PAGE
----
Thursday, 19 March 2009

Compassionate action: boycotting Israel

What's the point of detached compassion? That is, the kind of compassion which feels sorry or bad about others' suffering, but doesn't act upon those concerns. Of course, we can't always intervene on every human injustice across the planet. But sometimes it's worth stopping just to think about the small practical things we can do, the little changes in habits that can make a cumulative difference.

Quite often, it's very easy. In the case of Israel, it involves looking at the origin of products like a pepper or a bunch of flowers and deciding not to put them in your shopping basket. It can be a quiet act of individual solidarity or a collective consumer response, as in the admirable action inside a French supermarket.

Recent research has shed further light on the close trading ties between major UK supermarkets/retailers and Israeli companies serving to sustain the illegal West Bank settlements:
"Business activities in the settlements and their associated industrial zones are very important for their economic viability. Agricultural companies producing fruit, vegetables and flowers dominate, but industries producing food products, plastic products, metal products, chemicals, cosmetics and many other products are also relevant for the economy of the settlements and thus are an important factor in their continued existence. Accordingly, these economic links sustain a continuing violation of international law, which has grave consequences for the enjoyment of human rights by the local non-settler population."
Moral arguments against rejecting Israeli goods don't stand up to any humanitarian scrutiny. Naomi Klein recently responded to one such claim that it's a "one-sided boycott" with the reminder that:
"there is already a fierce campaign of boycotts and sanctions under way, and it is completely one-sided. I am referring, of course, to Israel’s brutal eighteen-month siege of Gaza, launched to teach Gazans a lesson for voting for Hamas in US-backed elections. As a direct result of this siege, Gazans have been deprived of lifesaving medicines, cooking fuel and paper—not to mention food. This is far more than a mere boycott; it’s “collective punishment,” as described by Richard Falk, United Nations Special Rapporteur for Human Rights in the Occupied Palestinian Territories. By contrast, the kind of legal boycott being called for by the BDS campaign would deprive Tel Aviv of some international concerts and, if it really got going, would cost Israel some foreign investment. It would not starve and sicken an entire people. In this context of actual one-sided punishment inflicted on Palestinians, sanctioned by the so-called civilized world, to complain of one-sided boycotts against Israel is, frankly, obscene."
Alongside this one-sided strangulation of Gaza, accompanied by an unremitting campaign of mass murder, it's also worth bearing in mind the illegal appropriation of Gaza's offshore gas fields, and how securing them was an important factor in the recent Operation Cast Lead against Gaza.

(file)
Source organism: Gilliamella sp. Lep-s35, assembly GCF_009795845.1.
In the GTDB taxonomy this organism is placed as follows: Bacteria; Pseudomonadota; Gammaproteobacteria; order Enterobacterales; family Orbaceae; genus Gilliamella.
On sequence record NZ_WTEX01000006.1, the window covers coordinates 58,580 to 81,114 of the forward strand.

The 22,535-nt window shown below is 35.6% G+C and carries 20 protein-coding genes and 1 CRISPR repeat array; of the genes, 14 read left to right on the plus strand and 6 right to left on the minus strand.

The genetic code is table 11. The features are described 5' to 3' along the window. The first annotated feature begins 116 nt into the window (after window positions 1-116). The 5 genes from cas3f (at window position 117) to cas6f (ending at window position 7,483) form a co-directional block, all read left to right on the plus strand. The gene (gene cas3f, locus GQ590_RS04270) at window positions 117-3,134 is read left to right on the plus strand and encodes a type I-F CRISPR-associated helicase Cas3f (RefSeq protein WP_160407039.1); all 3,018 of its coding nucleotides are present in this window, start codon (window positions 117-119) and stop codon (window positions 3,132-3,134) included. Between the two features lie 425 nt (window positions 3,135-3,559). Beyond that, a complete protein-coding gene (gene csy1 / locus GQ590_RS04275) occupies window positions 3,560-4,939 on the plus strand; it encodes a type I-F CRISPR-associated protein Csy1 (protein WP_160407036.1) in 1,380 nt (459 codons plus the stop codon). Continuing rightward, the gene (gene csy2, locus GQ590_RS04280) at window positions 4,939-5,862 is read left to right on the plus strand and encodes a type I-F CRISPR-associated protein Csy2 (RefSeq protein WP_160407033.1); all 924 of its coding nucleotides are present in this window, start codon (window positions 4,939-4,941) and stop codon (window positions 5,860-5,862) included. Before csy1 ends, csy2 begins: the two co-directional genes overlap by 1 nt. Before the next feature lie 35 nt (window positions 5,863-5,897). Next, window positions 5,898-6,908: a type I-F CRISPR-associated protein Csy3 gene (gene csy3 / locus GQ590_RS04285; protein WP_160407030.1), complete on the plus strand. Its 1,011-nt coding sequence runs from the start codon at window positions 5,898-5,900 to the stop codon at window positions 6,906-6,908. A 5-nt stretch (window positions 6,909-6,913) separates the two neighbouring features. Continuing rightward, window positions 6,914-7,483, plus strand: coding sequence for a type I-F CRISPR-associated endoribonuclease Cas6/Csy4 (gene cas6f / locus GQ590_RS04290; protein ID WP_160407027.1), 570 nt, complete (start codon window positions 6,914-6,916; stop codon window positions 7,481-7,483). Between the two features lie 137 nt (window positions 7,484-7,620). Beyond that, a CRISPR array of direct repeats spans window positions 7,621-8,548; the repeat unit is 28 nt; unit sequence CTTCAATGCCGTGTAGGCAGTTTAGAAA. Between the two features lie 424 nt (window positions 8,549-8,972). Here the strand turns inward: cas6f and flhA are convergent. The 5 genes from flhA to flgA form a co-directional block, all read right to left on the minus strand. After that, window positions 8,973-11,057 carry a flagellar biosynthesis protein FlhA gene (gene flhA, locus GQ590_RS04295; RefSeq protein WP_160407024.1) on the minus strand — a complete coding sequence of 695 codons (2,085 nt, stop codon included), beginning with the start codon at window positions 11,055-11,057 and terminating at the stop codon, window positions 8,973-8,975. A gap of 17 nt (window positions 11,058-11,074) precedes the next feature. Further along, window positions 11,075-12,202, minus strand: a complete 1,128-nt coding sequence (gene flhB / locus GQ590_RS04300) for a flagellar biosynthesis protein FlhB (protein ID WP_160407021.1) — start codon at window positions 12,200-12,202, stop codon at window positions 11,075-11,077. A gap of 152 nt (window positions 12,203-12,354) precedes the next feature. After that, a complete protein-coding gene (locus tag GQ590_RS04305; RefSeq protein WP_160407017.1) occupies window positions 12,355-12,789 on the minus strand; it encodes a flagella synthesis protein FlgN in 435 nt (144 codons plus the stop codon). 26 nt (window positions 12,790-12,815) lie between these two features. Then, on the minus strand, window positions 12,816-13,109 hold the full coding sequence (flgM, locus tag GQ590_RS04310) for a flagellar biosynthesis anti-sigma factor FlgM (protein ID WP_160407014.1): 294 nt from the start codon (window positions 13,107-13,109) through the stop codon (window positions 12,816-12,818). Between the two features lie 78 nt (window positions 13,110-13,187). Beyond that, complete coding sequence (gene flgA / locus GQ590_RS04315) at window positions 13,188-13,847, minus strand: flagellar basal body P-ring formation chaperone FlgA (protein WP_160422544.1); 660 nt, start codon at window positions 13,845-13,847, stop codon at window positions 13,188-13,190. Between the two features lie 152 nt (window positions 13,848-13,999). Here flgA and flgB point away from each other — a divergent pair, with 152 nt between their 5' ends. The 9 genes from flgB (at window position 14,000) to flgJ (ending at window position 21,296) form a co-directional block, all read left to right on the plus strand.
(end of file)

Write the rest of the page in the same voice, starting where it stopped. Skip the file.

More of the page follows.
Ignoring the economic theft of Palestinian natural resources is just part of the special treatment reserved for 'plucky little Israel'. The US even has a special Antiboycott Compliance law which:
"prohibit[s] U.S. companies from furthering or supporting the boycott of Israel sponsored by the Arab League, and certain Moslem countries".
It's the same preferential story with Israel's nuclear weapons, a menace ignored by the West, while Iran, a state without nuclear arms and, unlike Israel, a signatory to the Non Proliferation Treaty, is routinely demonised. The recent Media Lens Alert, Selective Vision: Iran, Israel and Nuclear Arms, makes the crucial point:
"One searches in vain for any corporate media analysis focusing on Israel's large stockpile of over 150 nuclear weapons. Where is the in-depth discussion that Israel might have a reason to divert attention from its own nuclear arms by cynically manipulating fears over Iran?"
From weapons of mass destruction to goods of settlement production, Israel's military and economic output is serving to maintain fear and misery for the Palestinians and the wider region. It may seem, in the face of this mass killing machine, somewhat futile to pass-up a pack of Israeli tomatoes or complain to a supermarket about their stocking of Israeli avocadoes. But that's just the kind of habit-forming action that, through time, was so decisive in helping to end South African Apartheid.

In this regard, the Boycott Israel Goods (BIG) campaign is urging a nationwide boycott of Tesco and Waitrose, 28th - 30th March. BIG note that:
"Waitrose and Tesco are the most intransigent British supermarkets on the issue of Israeli settlement goods and Israeli produce."
So, be a shopping dissident. It's an effectively simple way of showing solidarity with the suffering people of Palestine and intensifying the pressure on Israel and their Western protectors. It's also a useful way of showing a little defiance to the supermarket monolith that's taking over our lives.

To borrow one of their 'pithy' corporate sayings: "Every little helps".


1 comment:

bernie said...

I have no problem with individuals boycotting Israel products - go for it. However, going into supermarkets and preventing others from buying Israeli products is terrorism. If I were the owner of the Supermarket these people would not be walking on legs.

Of course in America we have a right to property and the right to protect it, that is obviously not true in France.